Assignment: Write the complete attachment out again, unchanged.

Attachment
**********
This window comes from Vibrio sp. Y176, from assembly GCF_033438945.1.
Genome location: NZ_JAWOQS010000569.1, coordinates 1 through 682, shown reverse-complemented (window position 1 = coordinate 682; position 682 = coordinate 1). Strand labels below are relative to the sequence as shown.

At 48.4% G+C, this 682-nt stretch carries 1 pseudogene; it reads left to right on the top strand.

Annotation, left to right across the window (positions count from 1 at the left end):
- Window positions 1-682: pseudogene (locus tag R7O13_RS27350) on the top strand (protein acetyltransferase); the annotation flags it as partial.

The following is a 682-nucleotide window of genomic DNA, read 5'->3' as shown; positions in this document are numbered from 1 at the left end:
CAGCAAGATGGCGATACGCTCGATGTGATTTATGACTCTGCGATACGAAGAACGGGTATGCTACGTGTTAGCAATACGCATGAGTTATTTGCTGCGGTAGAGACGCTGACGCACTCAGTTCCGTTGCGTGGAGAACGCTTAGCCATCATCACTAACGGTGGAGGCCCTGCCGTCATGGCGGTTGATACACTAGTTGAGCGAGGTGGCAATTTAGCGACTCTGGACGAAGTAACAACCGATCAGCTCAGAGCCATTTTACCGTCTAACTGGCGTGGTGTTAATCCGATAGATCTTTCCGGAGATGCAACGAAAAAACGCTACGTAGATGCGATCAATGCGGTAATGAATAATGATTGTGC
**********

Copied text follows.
This window comes from Vibrio sp. Y176, from assembly GCF_033438945.1.
Genome location: NZ_JAWOQS010000569.1, coordinates 1 through 682, shown reverse-complemented (window position 1 = coordinate 682; position 682 = coordinate 1). Strand labels below are relative to the sequence as shown.

At 48.4% G+C, this 682-nt stretch carries 1 pseudogene; it reads left to right on the top strand.

Annotation, left to right across the window (positions count from 1 at the left end):
- Window positions 1-682: pseudogene (locus tag R7O13_RS27350) on the top strand (protein acetyltransferase); the annotation flags it as partial.

The following is a 682-nucleotide window of genomic DNA, read 5'->3' as shown; positions in this document are numbered from 1 at the left end:
CAGCAAGATGGCGATACGCTCGATGTGATTTATGACTCTGCGATACGAAGAACGGGTATGCTACGTGTTAGCAATACGCATGAGTTATTTGCTGCGGTAGAGACGCTGACGCACTCAGTTCCGTTGCGTGGAGAACGCTTAGCCATCATCACTAACGGTGGAGGCCCTGCCGTCATGGCGGTTGATACACTAGTTGAGCGAGGTGGCAATTTAGCGACTCTGGACGAAGTAACAACCGATCAGCTCAGAGCCATTTTACCGTCTAACTGGCGTGGTGTTAATCCGATAGATCTTTCCGGAGATGCAACGAAAAAACGCTACGTAGATGCGATCAATGCGGTAATGAATAATGATTGTGC